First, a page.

The Architecture of Sex and Power: The Girl Before, a Review.

The Girl Before is the latest, it seems, in a cascade of similarly titled thrillers that have come out over the last few years. So I picked it up with trepidation, and didn’t expect very much. Needless to say, I was pleasantly surprised to find the book engaging and complex, with multilayered characters and an unpredictable plot. I’ve tried to keep this review free of spoilers. 

 

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the proof copy also has red page edges, a reflection of which you can see as a pinky glow at the bottom of the book.

As readers may have noticed, I don’t normally go for this kind of aggressively heterosexual, sexual power-play based psychological thriller, but I do love a good mystery, especially if it involves mysterious, gruesome deaths. I found myself really relishing it every time a character was revealed to be even more depraved than I thought. Surprising the reader in this way is difficult, especially when an author is writing in first person, but the effort is justified by the rewards: Emma is a diabolically complex character, and her development did not feel contrived or artificial, rather, it deepened my understanding of her story arc and made me see her actions in a whole new light. Each time one of these revelations occurred-be it Emma, Simon or Edward-I was that much more engaged with the story. For example, the revelation about the crawlspace-readers will understand-turned the story on its head: it made all the actions and words of a certain threatening rather than benign, and gave the story a shot of adrenaline that I found carried me through to the end.

 

Perhaps the least fucked-up of the characters is the protagonist, Jane. I’m always quite skeptical of any story whose central conflict revolves around a mother-to-be losing her child. I find this kind of relationship is nearly always framed as “the essential, universal female role”, which is reductive and, I think, ultimately harmful in that it limits the meaningful roles that women in stories are allowed to take. Add to that the fact that these kinds of narratives (I see them constantly as a reader for a lit fic slush-pile) are ubiquitous, and rarely done well.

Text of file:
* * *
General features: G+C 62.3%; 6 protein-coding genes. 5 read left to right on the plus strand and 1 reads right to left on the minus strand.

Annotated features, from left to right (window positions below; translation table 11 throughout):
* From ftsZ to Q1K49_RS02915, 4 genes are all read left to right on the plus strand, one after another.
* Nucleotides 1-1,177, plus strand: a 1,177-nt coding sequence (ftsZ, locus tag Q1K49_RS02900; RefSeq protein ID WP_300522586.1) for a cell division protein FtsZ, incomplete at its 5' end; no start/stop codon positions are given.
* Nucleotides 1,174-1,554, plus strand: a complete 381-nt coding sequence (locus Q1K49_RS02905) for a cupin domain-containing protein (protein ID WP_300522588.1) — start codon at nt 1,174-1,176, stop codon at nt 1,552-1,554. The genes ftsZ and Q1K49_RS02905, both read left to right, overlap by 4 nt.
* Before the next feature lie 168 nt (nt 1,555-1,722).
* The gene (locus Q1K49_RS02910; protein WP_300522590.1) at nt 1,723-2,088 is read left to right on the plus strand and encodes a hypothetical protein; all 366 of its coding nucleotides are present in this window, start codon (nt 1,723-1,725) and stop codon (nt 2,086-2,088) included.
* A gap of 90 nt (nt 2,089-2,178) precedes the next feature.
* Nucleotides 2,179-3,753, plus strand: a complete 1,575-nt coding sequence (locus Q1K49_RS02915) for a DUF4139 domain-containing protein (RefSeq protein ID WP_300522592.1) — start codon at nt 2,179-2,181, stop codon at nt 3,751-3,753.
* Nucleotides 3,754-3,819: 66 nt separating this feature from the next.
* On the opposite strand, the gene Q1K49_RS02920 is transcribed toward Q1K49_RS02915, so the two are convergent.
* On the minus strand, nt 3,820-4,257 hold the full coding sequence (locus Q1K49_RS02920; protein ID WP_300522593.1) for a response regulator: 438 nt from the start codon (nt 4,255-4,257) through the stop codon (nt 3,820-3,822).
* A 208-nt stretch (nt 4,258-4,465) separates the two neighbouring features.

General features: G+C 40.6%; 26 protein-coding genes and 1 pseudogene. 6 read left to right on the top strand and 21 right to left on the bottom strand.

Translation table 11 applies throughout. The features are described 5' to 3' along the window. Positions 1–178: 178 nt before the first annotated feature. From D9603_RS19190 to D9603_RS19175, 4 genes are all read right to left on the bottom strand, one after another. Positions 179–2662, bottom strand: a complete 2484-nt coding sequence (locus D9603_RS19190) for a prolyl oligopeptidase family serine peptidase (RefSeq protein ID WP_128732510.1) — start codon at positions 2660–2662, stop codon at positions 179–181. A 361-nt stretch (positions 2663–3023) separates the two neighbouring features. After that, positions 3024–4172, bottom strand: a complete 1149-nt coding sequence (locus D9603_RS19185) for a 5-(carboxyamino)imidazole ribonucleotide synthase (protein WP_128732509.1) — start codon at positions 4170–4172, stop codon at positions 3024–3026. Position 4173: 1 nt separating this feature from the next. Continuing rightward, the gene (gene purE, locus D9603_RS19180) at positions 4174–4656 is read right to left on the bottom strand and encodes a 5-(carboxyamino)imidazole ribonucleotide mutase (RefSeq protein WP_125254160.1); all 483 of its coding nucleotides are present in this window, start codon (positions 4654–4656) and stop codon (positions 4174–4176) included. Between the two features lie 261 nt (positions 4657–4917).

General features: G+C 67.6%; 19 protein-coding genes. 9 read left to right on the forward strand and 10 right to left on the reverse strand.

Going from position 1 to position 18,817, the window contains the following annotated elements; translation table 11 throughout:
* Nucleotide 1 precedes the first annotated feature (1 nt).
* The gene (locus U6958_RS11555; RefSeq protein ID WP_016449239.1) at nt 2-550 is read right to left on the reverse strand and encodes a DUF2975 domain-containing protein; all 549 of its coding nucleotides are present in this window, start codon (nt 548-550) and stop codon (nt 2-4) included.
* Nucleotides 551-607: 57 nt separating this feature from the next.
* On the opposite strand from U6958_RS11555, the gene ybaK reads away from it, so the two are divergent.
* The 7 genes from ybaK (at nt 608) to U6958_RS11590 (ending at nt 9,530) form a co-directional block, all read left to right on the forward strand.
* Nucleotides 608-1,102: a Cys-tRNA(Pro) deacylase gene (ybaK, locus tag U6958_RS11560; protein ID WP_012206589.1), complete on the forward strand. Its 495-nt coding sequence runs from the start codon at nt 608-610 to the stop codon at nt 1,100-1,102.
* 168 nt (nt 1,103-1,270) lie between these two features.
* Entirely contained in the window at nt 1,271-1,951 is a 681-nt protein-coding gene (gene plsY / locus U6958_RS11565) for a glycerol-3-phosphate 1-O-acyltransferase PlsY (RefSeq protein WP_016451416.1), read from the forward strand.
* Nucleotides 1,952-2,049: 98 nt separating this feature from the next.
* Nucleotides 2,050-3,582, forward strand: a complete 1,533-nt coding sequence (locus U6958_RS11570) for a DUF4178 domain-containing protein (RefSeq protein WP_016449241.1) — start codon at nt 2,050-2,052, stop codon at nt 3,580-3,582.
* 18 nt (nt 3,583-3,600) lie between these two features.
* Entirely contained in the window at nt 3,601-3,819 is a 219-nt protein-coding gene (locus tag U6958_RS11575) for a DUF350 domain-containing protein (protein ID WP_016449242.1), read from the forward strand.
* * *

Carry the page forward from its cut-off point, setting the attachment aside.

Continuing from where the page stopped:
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via cocoate on flickr.

But I’m comfortable saying that Delaney does the trope well. From the author bio, I gather that Delaney herself has been through a similar ordeal to her character Jane, but I might have guessed this even without reading the bio: the emotion in the story, Jane’s grief and resolve, rings true. She’s a complex character and a likeable hero, and she anchors the story, in a sense, and gives the reader someone to like. You may argue this isn’t necessary, but I’ve heard many people say they put a book down because they didn’t like any of the characters, so I think there’s something to it. Too many fucked-up people can alienate a reader. This also heightens the contrast between Emma and Jane: two characters whose narratives parallel one another in many ways but who, as people, are completely different. I do have one negative thing to say about the comparison between Jane and Emma: Emma is perhaps conspicuous in the story for her lack of desire to be a mother. When other, more negative, aspects of her character are revealed, this lack of maternal instinct takes on a negative cast as well; correlation is not causation, but in fiction the two are easily confused.

 

What I want to know is what did other readers think of Jane’s narrative? If any of you have children of your own, what did you think of the way her role as a mother colored her thoughts and actions throughout the story, especially the ending? Were you as surprised by the way the characters were developed as I was? (I might just be a gullible reader) How did you feel about the contrasts in character between Jane and Emma-did you feel (like I do, to an extent) that Emma was demonized because she wasn’t a mother?

The Girl Before is expected to come out January 24, 2017. You can preorder it here or at your local bookstore.

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